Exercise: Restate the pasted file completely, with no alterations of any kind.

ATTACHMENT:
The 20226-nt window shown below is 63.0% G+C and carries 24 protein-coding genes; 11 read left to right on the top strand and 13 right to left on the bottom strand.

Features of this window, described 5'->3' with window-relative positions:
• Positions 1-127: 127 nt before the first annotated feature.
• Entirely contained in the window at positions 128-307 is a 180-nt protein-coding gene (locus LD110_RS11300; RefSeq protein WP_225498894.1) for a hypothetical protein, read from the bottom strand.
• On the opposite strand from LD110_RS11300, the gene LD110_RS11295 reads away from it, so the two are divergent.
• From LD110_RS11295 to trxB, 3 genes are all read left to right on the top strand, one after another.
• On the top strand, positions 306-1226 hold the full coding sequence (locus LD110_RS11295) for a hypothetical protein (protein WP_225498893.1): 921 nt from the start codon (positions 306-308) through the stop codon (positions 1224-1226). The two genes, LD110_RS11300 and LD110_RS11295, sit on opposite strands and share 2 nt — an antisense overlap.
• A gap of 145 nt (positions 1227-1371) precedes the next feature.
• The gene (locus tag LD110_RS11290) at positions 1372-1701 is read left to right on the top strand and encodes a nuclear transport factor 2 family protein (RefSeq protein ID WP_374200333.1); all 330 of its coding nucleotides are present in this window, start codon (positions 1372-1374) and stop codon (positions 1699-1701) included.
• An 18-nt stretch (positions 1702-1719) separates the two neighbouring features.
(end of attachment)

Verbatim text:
The 20226-nt window shown below is 63.0% G+C and carries 24 protein-coding genes; 11 read left to right on the top strand and 13 right to left on the bottom strand.

Features of this window, described 5'->3' with window-relative positions:
• Positions 1-127: 127 nt before the first annotated feature.
• Entirely contained in the window at positions 128-307 is a 180-nt protein-coding gene (locus LD110_RS11300; RefSeq protein WP_225498894.1) for a hypothetical protein, read from the bottom strand.
• On the opposite strand from LD110_RS11300, the gene LD110_RS11295 reads away from it, so the two are divergent.
• From LD110_RS11295 to trxB, 3 genes are all read left to right on the top strand, one after another.
• On the top strand, positions 306-1226 hold the full coding sequence (locus LD110_RS11295) for a hypothetical protein (protein WP_225498893.1): 921 nt from the start codon (positions 306-308) through the stop codon (positions 1224-1226). The two genes, LD110_RS11300 and LD110_RS11295, sit on opposite strands and share 2 nt — an antisense overlap.
• A gap of 145 nt (positions 1227-1371) precedes the next feature.
• The gene (locus tag LD110_RS11290) at positions 1372-1701 is read left to right on the top strand and encodes a nuclear transport factor 2 family protein (RefSeq protein ID WP_374200333.1); all 330 of its coding nucleotides are present in this window, start codon (positions 1372-1374) and stop codon (positions 1699-1701) included.
• An 18-nt stretch (positions 1702-1719) separates the two neighbouring features.